I highly recommend the Motley Fool. I follow their advice pretty much to the letter - and I've been tracking my performance compared to investing it all in the S&P 500 with all dividends reinvested since 2007 (before the financial crisis) I've been investing much longer than that but brokerage statements only go back so far.
The results of this is that I've outperformed the "market" by over 50% total over that period. Basically I have outperformed by about 5% per year. That's a big deal. I'm no genius, I'm just playing a different game than the wall street folks.
I have some index investments in my 401K but other than that I'm all individual stocks.
The studies that show that "active managers" don't outperform don't apply to individual investors in my humble opinion. It's blindingly obvious, that on average the performance of an investment is only going to be as good as the overall performance, minus fees, of the market. A lot of ink has been spilled proclaiming the obvious. That being said, I believe that the individual has many advantages over the institutional investors.
1: We don't have to compete with anyone else for quarterly performance. We can hold on as long as we want. Time frame is the biggest advantage.
2: Invest in businesses not names or charts or whatever. Buy excellent companies and hold on to them for a long time.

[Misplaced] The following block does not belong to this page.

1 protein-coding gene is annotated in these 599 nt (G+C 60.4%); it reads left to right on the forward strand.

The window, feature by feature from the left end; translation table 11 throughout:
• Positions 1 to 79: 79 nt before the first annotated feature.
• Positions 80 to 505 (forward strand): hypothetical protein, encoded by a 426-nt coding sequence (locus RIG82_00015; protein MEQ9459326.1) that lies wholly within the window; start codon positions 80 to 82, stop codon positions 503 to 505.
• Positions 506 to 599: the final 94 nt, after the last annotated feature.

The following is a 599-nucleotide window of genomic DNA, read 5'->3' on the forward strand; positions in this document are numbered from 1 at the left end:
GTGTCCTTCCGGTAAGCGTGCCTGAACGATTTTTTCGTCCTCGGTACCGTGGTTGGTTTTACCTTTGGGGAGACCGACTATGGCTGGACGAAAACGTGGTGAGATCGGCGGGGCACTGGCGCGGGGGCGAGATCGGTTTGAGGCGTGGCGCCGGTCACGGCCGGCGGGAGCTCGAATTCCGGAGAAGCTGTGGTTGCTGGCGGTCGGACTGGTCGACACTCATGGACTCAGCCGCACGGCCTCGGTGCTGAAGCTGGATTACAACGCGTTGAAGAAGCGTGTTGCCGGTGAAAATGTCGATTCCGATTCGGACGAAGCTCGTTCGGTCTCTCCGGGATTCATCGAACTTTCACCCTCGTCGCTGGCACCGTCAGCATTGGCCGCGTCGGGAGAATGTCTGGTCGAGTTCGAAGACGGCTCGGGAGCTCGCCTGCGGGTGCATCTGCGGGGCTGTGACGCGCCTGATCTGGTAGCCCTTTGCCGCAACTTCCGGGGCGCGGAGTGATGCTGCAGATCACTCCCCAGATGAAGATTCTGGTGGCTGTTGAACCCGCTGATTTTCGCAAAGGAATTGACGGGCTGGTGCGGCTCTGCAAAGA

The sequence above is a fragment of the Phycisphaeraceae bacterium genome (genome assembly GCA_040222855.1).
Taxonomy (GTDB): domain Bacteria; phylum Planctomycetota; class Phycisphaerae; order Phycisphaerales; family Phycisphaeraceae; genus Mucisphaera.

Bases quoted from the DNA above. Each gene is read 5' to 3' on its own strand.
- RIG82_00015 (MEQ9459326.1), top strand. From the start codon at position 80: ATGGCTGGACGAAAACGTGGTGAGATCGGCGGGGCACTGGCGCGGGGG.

3: We can control our own behavior. I didn't sell out in March 2009 in fact I was buying all the way down and back up. Mutual fund managers don't get to stop people from panic selling - and are forced to liquidate good stocks at the worst time, and forced to buy after a huge upswing, too.
4: My small purchases aren't going to move the market. And since I hold for a long time, even if I did get a few pennies shaved off for trading friction and such, who cares?
5: Even index funds have ongoing costs. An $8 commission on a $6000 investment that I held for 14 years has less than 0.01% annual expense ratio. And now the stock is worth $260K
Now, the average individual investor buys high and sells low, panics at the worst possible times, chases performance, jumps on the latest hot stock, and basically is his own worst enemy. I'm interested in capturing the results of that bad behavior for myself.
If you can control your behavior and avoid these mistakes for the most part (nobody is perfect) then I think that beating the market is pretty easy.
Index investing is fine. Know yourself and if you can't behave properly then just set it and forget it. Otherwise it's worth the effort.
50% more dollars in my account says that this is true.